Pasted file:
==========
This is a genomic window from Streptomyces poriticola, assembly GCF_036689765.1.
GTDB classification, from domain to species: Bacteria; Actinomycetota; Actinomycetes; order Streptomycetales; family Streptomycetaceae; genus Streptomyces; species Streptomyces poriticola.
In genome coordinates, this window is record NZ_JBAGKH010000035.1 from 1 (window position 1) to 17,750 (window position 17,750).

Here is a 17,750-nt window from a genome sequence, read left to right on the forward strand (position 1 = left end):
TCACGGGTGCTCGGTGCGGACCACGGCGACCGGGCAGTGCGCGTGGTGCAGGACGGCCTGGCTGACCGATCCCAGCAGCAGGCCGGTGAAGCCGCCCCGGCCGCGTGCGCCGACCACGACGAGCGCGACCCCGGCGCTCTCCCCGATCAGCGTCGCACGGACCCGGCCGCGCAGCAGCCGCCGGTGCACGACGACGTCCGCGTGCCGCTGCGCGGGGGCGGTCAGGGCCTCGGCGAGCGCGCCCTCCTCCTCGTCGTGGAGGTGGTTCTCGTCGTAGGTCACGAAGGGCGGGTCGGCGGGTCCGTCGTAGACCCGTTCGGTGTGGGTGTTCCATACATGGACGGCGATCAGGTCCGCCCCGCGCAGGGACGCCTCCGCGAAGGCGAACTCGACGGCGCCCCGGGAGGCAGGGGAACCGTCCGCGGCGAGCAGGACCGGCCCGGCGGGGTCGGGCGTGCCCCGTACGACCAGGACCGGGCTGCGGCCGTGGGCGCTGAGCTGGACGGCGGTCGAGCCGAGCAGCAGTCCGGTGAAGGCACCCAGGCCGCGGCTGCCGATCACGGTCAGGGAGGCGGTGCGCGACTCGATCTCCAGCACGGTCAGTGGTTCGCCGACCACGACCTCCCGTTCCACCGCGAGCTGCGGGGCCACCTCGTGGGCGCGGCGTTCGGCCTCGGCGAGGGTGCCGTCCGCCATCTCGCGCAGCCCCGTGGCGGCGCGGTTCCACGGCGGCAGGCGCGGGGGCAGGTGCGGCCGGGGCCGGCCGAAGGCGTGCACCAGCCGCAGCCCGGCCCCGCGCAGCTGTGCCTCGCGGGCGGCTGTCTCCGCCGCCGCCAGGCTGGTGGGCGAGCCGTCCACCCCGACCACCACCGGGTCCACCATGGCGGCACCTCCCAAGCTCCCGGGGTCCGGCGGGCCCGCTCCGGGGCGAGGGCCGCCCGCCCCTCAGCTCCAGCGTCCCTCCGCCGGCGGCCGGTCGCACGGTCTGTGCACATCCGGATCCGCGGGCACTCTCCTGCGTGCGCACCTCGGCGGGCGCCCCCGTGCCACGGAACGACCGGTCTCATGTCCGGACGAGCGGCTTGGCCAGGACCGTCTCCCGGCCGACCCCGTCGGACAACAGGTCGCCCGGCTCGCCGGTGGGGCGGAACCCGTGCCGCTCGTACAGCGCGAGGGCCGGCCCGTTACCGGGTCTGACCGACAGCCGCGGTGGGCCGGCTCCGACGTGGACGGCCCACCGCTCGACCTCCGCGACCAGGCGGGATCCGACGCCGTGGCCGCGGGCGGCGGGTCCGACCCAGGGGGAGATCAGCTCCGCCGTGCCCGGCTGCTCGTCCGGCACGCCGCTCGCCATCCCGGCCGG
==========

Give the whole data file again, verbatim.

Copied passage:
This is a genomic window from Streptomyces poriticola, assembly GCF_036689765.1.
GTDB classification, from domain to species: Bacteria; Actinomycetota; Actinomycetes; order Streptomycetales; family Streptomycetaceae; genus Streptomyces; species Streptomyces poriticola.
In genome coordinates, this window is record NZ_JBAGKH010000035.1 from 1 (window position 1) to 17,750 (window position 17,750).

Here is a 17,750-nt window from a genome sequence, read left to right on the forward strand (position 1 = left end):
TCACGGGTGCTCGGTGCGGACCACGGCGACCGGGCAGTGCGCGTGGTGCAGGACGGCCTGGCTGACCGATCCCAGCAGCAGGCCGGTGAAGCCGCCCCGGCCGCGTGCGCCGACCACGACGAGCGCGACCCCGGCGCTCTCCCCGATCAGCGTCGCACGGACCCGGCCGCGCAGCAGCCGCCGGTGCACGACGACGTCCGCGTGCCGCTGCGCGGGGGCGGTCAGGGCCTCGGCGAGCGCGCCCTCCTCCTCGTCGTGGAGGTGGTTCTCGTCGTAGGTCACGAAGGGCGGGTCGGCGGGTCCGTCGTAGACCCGTTCGGTGTGGGTGTTCCATACATGGACGGCGATCAGGTCCGCCCCGCGCAGGGACGCCTCCGCGAAGGCGAACTCGACGGCGCCCCGGGAGGCAGGGGAACCGTCCGCGGCGAGCAGGACCGGCCCGGCGGGGTCGGGCGTGCCCCGTACGACCAGGACCGGGCTGCGGCCGTGGGCGCTGAGCTGGACGGCGGTCGAGCCGAGCAGCAGTCCGGTGAAGGCACCCAGGCCGCGGCTGCCGATCACGGTCAGGGAGGCGGTGCGCGACTCGATCTCCAGCACGGTCAGTGGTTCGCCGACCACGACCTCCCGTTCCACCGCGAGCTGCGGGGCCACCTCGTGGGCGCGGCGTTCGGCCTCGGCGAGGGTGCCGTCCGCCATCTCGCGCAGCCCCGTGGCGGCGCGGTTCCACGGCGGCAGGCGCGGGGGCAGGTGCGGCCGGGGCCGGCCGAAGGCGTGCACCAGCCGCAGCCCGGCCCCGCGCAGCTGTGCCTCGCGGGCGGCTGTCTCCGCCGCCGCCAGGCTGGTGGGCGAGCCGTCCACCCCGACCACCACCGGGTCCACCATGGCGGCACCTCCCAAGCTCCCGGGGTCCGGCGGGCCCGCTCCGGGGCGAGGGCCGCCCGCCCCTCAGCTCCAGCGTCCCTCCGCCGGCGGCCGGTCGCACGGTCTGTGCACATCCGGATCCGCGGGCACTCTCCTGCGTGCGCACCTCGGCGGGCGCCCCCGTGCCACGGAACGACCGGTCTCATGTCCGGACGAGCGGCTTGGCCAGGACCGTCTCCCGGCCGACCCCGTCGGACAACAGGTCGCCCGGCTCGCCGGTGGGGCGGAACCCGTGCCGCTCGTACAGCGCGAGGGCCGGCCCGTTACCGGGTCTGACCGACAGCCGCGGTGGGCCGGCTCCGACGTGGACGGCCCACCGCTCGACCTCCGCGACCAGGCGGGATCCGACGCCGTGGCCGCGGGCGGCGGGTCCGACCCAGGGGGAGATCAGCTCCGCCGTGCCCGGCTGCTCGTCCGGCACGCCGCTCGCCATCCCGGCCGG